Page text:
While small-time culprits are breaking into cars and trucks, a more determined group is still after your mail – in particular, your identity.
And there are enough of them that a local lock company has an employee dedicated full-time to repairing group mail boxes at apartments and condo complexes.
“We have one truck, that’s all he does, every day, because mail theft is so bad in the Lower Mainland,” says Dawn Illerbrun, with Bell Locksmith.
“It kind of comes in waves. But it’s been like this for years now.”
She works closely with Canada Post and said the agency has taken the steps it thinks it needs to repair the public community mailboxes.
“But it’s up to the public to decide if that’s being done in time or not.”
The Maple Ridge company repairs private group mailbox panels that are both inside apartment lobbies and outdoors in condo complexes throughout Metro Vancouver. Often, getting into a community mail box is as simple as using a big crowbar to reef open the panel.
“But they’re getting into apartment buildings, as well, and breaking in that way, too,” she said.
“It’s all about identity theft. They want to get as much information on a person as they can.”
She said the drug trade is spurring the crime. “The little guy breaking into that panel, he’s not doing anything with that information. He’s basically selling it.”
In return for providing identification, the low-level thief is paid in drugs.
Ridge Meadows RCMP say that so far this year, up to April 19, there have been 70 reports of damage to mail boxes, mostly from the rural, eastern part of Maple Ridge. That’s 27 more than for the same period last year, said civilian media spokesperson Dan Herbranson.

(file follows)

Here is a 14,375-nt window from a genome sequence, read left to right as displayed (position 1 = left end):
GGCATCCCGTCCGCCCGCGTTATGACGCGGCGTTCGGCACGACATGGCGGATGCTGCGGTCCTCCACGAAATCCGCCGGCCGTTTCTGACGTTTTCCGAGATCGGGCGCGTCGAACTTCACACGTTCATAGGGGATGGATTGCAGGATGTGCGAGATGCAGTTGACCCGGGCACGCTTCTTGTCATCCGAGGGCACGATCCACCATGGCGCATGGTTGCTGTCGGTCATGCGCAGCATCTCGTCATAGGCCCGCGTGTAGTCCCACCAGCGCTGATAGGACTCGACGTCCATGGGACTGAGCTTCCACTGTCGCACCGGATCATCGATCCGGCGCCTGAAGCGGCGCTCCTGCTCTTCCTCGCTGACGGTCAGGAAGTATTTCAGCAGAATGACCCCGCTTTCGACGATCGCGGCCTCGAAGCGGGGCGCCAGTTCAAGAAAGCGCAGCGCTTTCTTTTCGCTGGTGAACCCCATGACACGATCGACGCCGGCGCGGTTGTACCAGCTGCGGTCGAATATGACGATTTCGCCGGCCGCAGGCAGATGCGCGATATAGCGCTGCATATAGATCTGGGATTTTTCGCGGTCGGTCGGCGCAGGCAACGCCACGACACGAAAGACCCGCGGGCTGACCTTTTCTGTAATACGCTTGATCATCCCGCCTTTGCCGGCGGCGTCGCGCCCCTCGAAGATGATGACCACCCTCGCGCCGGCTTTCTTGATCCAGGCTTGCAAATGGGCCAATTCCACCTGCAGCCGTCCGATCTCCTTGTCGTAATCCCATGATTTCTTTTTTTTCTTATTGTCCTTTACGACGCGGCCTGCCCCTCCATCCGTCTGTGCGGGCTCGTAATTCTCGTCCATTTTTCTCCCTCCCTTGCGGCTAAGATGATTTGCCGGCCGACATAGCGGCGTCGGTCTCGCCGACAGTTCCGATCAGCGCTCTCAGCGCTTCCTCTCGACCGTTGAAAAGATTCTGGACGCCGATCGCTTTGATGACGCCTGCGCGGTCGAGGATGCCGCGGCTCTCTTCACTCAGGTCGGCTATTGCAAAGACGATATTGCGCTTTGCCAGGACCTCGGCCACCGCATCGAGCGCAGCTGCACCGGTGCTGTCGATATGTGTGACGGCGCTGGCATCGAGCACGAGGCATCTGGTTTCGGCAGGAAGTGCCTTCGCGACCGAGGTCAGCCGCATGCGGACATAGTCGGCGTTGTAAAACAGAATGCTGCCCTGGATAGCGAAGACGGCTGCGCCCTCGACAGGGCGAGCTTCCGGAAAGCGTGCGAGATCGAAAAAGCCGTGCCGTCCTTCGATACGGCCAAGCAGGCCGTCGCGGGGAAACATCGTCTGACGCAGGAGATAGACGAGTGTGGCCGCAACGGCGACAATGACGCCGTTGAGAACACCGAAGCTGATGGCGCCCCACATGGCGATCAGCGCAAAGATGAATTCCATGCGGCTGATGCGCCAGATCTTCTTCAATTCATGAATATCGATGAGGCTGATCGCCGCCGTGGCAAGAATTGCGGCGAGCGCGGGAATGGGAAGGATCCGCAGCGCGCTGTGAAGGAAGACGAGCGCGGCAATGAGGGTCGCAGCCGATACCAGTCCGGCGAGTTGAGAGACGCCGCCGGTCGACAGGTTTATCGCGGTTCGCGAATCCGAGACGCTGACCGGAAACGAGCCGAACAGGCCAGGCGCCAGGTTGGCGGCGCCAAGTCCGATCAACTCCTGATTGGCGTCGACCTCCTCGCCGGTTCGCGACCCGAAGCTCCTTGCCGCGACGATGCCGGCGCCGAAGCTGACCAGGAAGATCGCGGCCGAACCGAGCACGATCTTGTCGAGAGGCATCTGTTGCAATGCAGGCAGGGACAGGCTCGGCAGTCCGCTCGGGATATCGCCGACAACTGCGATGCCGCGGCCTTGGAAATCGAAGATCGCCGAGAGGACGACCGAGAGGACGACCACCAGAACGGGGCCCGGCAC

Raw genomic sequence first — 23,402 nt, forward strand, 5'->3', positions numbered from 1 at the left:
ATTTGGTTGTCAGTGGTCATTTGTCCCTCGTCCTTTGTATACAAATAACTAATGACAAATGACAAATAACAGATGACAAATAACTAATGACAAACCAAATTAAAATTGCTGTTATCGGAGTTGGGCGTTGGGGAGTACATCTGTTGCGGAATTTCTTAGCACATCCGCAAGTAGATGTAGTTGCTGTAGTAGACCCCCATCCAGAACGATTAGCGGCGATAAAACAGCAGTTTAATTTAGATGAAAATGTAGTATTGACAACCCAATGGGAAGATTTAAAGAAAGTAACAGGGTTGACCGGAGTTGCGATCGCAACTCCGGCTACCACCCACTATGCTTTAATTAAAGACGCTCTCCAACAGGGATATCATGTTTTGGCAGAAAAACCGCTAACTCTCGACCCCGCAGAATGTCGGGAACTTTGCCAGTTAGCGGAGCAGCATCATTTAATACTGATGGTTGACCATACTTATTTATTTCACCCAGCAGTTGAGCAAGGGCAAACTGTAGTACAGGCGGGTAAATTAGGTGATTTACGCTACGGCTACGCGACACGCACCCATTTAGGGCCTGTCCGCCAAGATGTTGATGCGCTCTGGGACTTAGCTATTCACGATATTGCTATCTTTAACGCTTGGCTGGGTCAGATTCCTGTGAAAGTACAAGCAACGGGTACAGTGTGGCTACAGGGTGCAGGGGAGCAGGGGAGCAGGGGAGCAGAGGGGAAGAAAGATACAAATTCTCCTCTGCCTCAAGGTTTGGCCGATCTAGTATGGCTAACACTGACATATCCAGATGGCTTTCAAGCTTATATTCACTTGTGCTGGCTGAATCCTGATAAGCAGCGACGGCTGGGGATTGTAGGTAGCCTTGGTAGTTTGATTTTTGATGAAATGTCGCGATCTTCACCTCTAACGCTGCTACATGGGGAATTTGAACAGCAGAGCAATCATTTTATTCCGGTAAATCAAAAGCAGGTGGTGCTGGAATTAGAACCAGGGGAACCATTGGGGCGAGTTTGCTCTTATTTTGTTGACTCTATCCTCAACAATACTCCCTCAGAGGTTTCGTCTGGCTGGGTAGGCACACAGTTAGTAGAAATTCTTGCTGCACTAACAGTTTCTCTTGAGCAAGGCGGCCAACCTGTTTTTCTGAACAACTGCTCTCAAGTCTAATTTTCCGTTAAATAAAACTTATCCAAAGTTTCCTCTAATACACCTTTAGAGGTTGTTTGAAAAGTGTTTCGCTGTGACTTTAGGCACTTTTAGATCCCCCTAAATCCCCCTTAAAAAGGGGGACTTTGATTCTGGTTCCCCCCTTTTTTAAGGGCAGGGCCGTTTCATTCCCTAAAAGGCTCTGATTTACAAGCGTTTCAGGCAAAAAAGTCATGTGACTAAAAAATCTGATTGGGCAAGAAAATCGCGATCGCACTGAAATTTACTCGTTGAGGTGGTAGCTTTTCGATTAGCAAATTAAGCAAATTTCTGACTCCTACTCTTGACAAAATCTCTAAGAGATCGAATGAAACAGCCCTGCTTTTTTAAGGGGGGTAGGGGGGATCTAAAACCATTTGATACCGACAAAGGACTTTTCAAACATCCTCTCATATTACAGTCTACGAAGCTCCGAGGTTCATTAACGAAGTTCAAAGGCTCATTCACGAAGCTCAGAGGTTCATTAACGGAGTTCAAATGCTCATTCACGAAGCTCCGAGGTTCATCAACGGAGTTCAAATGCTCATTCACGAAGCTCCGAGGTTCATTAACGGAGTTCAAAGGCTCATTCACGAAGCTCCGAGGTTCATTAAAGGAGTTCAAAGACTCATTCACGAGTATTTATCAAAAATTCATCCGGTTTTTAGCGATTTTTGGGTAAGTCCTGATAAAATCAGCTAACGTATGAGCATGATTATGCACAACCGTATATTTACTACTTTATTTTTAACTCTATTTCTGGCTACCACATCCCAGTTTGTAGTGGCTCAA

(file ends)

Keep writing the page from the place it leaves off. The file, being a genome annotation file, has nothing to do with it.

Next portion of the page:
“Most of the incidents are occurring on the old style mail boxes.
“The new ones are proving a lot more difficult for thieves to gain entry to.” He advised residents to pick up their mail daily and if they’re away, get the post office to hold delivery.
“It’s one of those crimes not easily solved.”
Theft from mailboxes is still an issue for the Protecting Our Communities group on Facebook, with several members reporting incidents.
Recently, a community mail box was busted into near 249th Street and 108th Avenue, causing residents to have to pick up their mail at the post office on Lougheed Highway and 208th Street. That’s about the third time in the last few months, leading one resident to say he’s getting used to driving to Canada Post to pick up the mail.
Joanne Longden has had her mailbox on 239B Street broken into three weeks ago, while Kerry Macandrew hasn’t had a mailbox in more than a month, noting eight have been hit in his neighbourhood.
Natalie Bradley saw her community mail box, in the 116th Avenue and 232nd Street area, broken into two weeks ago. She checked her mail at 10 a.m. that day, then returned at 3 p.m. to find the break-in.
“ … it must have happened in broad daylight.”
That was unnerving because she’d had recently received her oath of citizenship to allow her to become a Canadian citizen, which could have been lost had her side of the mail box been hit.
Since then, Canada Post has replaced the entire community mail box with a newer, more secure one.
Canada Post spokesperson Anick Osier said it’s seeing a reduction in mailbox break-ins when the new models are installed. But the Canada Post won’t give specific numbers about the numbers of mail box break-ins in Maple Ridge.
“Having said that, one is too many for those who are affected and we understand how frustrating it is for them, hence why we are working very hard to reduce the inconvenience to them,” said Osier.
Kerisma Vere, with the Canadian Union of Postal Workers, said Canada Post is focusing too much on restructuring and not enough on repairing boxes.
“Right now in Maple Ridge, Mission in Abbotsford in Port Coquitlam we have lineups of people collecting mail (at post offices) from broken-in boxes.”
She said there’s been an increase since November. “The only thing I can think of is they’re not fixing the boxes.”She said the new community mailboxes are not any more secure. The new ones can be hauled away easier, she said.
She said it can take between eight and 15 minutes to break into a new community mailbox. “We’ve seen that they’re being broken into just as much as the old boxes.”
She said Canada Post recently told Mission council that it takes a minimum of three weeks to repair a box.